Gypsy jazz (also known as “Gypsy swing”) is often said to have been started by guitarist Jean “Django” Reinhardt in the 1930s. Because its origins are largely in France it is often called by the French name, “jazz manouche,” or alternatively, “manouche jazz.”

Reinhardt was noted for combining a dark, chromatic Gypsy flavor with the swing articulation of the period. His most famous group, the Quintette du Hot Club de France, also brought fame to jazz violinist Stéphane Grappelli. (Many Gypsy jazz groups that followed used “Hot Club” in their names in homage.) In addition, many of the musicians who originated the style worked in Paris in various popular Musette ensembles, and the Musette style waltz remains an important component in the Gypsy jazz repertoire.

The original Quintette du Hot Club de France played acoustically without a drummer, facilitating the use of the acoustic guitar as a lead instrument. Guitar and violin are the still main solo instruments, although clarinet and accordion are also common. The rhythm guitar is played using a distinct percussive technique, “la pompe”, that essentially replaces the drums. Although many instrumental lineups exist, a group including one lead guitar, violin, two rhythm guitars, and bass is often the norm. In Eastern gypsy jazz, the rhythm section is most likely covered by one or two cymbaloms, or (less frequently) a cymbalom and/or drums and an acoustic guitar (the cymbalom accompaniment technique is called in Romanian “ţiitură”). An upright bass fills out the ensemble.

Gypsy jazz is thriving today, with fans and practitioners — some faithful copyists, others innovators — found all over the globe. The largest audiences and highest caliber of musicians are still found in Europe, as this is where the style originates. Tim Kliphuis, Stochelo Rosenberg, Biréli Lagrène, Joscho Stephan and Tchavolo Schmitt are perhaps the most famous performers today. There is also a substantial American Gypsy Jazz movement headed by groups like Pearl Django, John Jorgenson Quintet, and George Cole. Also, on the West Coast, performers like Fabrice Vignati and Tracy Vignati (The Vignatis) created a new form of music, Gypsybilly, related to Gypsy Jazz by the use and sound of the rhythm and lead gypsy guitar.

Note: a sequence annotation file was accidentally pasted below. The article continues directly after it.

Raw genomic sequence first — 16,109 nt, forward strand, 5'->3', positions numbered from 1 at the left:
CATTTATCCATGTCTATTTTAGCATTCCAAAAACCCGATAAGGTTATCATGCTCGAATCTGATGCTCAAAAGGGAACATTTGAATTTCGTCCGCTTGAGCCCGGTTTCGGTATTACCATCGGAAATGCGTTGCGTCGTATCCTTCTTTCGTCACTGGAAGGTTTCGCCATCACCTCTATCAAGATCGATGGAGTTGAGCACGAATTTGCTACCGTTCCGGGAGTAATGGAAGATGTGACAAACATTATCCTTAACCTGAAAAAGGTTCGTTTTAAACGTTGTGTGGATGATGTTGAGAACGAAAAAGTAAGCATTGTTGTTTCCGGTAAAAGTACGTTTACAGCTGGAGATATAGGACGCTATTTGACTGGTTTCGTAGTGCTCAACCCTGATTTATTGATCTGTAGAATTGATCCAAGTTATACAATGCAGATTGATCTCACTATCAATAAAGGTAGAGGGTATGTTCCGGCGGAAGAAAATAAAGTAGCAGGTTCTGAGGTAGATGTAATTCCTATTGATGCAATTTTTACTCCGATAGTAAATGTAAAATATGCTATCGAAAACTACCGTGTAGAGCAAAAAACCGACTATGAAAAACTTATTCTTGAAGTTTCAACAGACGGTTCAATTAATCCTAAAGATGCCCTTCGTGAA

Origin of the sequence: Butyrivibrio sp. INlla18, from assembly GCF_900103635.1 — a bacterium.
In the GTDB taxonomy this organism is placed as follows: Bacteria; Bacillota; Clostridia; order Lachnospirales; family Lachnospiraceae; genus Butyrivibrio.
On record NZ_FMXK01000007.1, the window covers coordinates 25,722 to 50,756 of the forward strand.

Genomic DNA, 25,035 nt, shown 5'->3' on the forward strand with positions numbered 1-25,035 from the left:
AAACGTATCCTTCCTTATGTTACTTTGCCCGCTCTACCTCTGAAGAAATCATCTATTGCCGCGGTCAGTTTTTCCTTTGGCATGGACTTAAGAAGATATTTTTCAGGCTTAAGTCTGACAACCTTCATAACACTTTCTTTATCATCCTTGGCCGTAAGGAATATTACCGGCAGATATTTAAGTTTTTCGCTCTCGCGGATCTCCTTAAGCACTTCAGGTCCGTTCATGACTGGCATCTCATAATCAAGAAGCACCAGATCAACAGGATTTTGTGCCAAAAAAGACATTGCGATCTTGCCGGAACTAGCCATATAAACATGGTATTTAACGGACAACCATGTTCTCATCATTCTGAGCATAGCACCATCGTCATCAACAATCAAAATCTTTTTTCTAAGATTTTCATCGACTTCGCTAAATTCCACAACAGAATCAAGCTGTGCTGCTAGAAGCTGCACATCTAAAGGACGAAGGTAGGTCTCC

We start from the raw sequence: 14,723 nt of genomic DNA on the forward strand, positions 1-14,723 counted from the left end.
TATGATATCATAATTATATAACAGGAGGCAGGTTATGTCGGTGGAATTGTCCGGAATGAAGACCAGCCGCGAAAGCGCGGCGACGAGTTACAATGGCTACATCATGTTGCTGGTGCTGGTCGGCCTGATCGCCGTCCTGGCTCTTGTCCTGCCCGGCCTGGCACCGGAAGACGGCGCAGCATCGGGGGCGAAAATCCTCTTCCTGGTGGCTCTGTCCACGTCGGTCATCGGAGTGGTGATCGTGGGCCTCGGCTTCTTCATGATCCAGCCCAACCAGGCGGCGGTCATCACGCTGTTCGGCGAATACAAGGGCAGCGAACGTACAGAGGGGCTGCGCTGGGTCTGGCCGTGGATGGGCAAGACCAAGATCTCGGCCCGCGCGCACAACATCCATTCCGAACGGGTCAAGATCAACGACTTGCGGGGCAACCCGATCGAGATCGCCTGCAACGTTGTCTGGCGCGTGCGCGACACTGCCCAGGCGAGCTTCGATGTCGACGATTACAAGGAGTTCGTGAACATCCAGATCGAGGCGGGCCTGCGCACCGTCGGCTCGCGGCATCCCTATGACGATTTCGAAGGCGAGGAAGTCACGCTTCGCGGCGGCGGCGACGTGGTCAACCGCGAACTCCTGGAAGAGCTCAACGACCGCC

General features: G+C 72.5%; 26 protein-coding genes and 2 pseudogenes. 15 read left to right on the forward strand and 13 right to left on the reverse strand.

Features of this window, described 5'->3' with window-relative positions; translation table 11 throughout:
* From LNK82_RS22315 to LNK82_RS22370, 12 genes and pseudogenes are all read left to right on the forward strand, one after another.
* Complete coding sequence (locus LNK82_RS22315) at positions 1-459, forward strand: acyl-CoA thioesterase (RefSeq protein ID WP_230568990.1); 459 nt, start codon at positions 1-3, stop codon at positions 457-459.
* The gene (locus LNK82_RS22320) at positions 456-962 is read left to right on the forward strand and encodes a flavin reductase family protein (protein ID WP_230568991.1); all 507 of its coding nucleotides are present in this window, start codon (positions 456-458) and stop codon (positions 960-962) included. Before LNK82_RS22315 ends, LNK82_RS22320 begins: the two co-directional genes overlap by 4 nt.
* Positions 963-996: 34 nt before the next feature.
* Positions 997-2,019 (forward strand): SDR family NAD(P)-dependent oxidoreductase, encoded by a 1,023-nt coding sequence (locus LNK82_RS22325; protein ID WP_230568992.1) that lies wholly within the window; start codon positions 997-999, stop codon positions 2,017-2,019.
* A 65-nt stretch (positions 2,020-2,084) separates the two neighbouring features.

Edited by sigmagalator on 21 Mar 2010, 18:16

All user-contributed text on this page is available under the Creative Commons Attribution/Share-Alike License.
Text may also be available under the GNU Free Documentation License.

You're viewing version 1. View older versions, or discuss this wiki.

You can also view a list of all recent wiki changes.